The preamble to the US Constitution is significant because it begins with the words, "We the
And it says, "We the people do ordain and
establish this Constitution ... " And by doing that, the Constitution makes it clear that
sovereignty under the Constitution rests with, "We the people of the United States," who
can only amend the Constitution in a very special, and complicated way, which is set
out in Article V, providing for constitutional amendments.
The notion of popular sovereignty expressed in a preamble was revolutionary in 1787.
There had been a prior document that governed the 13 colonies as loose treaty organization,
and the preamble of that document read, "The states of New Hampshire, Massachusetts, Rhode
Island, Connecticut ... " et cetera, et cetera, "Do hereby ordain and establish these Articles
Under the Articles of Confederation the preamble made it clear that each of the 13 states were
separate sovereigns, and that the Constitution was established by the 13 states.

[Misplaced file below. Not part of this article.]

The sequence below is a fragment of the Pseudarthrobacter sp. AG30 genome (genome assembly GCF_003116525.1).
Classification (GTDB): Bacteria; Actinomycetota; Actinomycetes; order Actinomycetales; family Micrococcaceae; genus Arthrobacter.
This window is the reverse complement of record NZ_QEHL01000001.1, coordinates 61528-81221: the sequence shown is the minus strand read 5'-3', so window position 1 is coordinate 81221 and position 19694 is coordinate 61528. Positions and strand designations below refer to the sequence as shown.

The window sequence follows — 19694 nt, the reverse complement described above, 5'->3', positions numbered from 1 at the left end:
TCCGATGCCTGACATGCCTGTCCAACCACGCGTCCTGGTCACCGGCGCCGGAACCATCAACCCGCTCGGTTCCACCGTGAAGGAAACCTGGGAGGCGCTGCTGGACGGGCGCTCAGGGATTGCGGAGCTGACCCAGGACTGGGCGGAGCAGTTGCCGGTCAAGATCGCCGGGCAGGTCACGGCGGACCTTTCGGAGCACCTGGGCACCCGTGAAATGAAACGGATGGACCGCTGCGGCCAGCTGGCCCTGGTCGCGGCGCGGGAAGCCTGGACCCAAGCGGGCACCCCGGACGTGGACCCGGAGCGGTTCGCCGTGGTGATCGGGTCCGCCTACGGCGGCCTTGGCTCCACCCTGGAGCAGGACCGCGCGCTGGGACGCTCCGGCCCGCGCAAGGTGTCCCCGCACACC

The American Constitution departs deliberately from that, and it says that, "We the people
of the United States are sovereign.
And so, the power of the national government flows directly from the American people to
the Constitution, and the parts of the government that the Constitution sets up.
The popular pre-sovereignty of the Preamble is tremendously important, not only because
it rejects the compact of states' idea of the Articles of Confederation, but it also
rejects the mixed regime of the British constitution and places sovereignty in we, the people of
the United States, who can only act to amend the Constitution by two-thirds of both Houses
of Congress and three-quarters of the states, and ordinary acts of Congress signed by the
President are not acts of the sovereign people, so the Supreme Court or the lower federal
courts or even the state courts can set them aside if they're unconstitutional.